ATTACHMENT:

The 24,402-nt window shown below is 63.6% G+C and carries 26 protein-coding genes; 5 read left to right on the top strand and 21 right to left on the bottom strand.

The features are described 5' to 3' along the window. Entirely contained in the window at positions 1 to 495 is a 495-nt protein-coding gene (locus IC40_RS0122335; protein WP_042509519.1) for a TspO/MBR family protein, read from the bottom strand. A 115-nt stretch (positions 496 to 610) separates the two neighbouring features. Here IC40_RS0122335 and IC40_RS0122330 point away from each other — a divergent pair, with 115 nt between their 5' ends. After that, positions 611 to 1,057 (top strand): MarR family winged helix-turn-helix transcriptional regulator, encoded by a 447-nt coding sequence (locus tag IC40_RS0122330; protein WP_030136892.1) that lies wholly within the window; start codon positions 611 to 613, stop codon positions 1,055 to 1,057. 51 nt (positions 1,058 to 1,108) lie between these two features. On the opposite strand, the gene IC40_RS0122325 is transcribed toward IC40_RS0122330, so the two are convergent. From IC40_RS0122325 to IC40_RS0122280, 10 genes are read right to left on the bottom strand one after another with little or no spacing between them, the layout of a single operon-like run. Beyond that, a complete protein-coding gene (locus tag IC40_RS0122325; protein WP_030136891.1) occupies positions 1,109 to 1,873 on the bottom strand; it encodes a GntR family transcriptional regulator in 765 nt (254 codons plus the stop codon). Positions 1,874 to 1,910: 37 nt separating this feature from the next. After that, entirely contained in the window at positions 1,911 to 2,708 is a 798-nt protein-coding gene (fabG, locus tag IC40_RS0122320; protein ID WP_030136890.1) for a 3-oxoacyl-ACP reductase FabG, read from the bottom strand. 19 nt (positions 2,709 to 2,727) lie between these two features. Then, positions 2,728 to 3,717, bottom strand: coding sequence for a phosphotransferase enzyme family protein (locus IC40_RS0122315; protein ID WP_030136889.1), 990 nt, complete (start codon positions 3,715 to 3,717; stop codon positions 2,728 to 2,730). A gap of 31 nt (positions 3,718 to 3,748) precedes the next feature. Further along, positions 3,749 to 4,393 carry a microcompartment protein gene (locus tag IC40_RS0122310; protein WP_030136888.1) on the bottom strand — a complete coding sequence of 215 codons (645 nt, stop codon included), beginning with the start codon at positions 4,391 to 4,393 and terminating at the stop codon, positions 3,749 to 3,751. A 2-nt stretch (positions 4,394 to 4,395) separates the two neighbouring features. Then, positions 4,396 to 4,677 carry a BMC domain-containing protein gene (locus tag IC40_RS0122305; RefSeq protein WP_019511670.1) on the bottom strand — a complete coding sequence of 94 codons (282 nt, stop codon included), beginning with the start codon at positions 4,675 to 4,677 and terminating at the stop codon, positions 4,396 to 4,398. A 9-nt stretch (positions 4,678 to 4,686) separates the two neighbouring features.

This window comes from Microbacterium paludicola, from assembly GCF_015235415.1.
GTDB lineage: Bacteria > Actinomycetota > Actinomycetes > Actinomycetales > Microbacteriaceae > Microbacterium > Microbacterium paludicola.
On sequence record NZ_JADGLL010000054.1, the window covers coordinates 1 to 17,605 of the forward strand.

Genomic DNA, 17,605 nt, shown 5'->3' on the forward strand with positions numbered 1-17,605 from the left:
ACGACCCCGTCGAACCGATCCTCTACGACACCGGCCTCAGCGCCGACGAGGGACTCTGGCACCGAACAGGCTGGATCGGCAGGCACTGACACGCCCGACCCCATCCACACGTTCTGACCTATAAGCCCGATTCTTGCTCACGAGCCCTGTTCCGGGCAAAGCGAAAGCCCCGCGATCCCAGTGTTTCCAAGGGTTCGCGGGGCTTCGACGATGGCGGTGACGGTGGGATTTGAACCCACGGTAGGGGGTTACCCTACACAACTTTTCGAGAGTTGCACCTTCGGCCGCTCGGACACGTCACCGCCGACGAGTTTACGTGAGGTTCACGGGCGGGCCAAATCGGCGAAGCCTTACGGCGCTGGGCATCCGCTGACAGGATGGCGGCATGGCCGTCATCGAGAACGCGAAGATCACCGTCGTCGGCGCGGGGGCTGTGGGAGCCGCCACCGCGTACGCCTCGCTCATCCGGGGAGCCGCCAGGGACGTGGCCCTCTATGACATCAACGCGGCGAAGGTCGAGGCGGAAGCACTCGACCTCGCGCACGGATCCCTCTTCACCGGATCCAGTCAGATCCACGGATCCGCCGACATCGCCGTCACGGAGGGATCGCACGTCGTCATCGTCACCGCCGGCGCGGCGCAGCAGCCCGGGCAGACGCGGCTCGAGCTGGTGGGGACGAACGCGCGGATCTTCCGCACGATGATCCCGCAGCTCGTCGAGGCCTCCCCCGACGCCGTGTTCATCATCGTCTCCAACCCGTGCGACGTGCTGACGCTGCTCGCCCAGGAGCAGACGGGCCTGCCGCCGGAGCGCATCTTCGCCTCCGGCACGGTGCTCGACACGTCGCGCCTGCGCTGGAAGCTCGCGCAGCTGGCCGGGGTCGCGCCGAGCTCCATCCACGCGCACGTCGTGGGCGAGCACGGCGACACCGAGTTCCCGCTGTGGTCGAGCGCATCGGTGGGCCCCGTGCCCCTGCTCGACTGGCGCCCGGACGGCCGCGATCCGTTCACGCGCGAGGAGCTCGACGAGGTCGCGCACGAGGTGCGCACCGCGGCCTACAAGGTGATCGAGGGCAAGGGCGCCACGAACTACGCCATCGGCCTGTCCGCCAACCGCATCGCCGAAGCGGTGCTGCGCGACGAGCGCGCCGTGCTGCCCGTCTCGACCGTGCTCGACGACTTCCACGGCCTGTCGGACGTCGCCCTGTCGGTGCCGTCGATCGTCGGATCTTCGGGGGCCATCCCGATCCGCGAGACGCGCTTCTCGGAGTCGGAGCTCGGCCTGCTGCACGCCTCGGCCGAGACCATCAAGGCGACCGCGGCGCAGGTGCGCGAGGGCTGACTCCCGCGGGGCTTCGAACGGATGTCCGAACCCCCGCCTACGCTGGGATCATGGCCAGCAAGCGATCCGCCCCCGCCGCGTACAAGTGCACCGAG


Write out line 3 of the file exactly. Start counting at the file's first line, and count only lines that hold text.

This window comes from Microbacterium paludicola, from assembly GCF_015235415.1.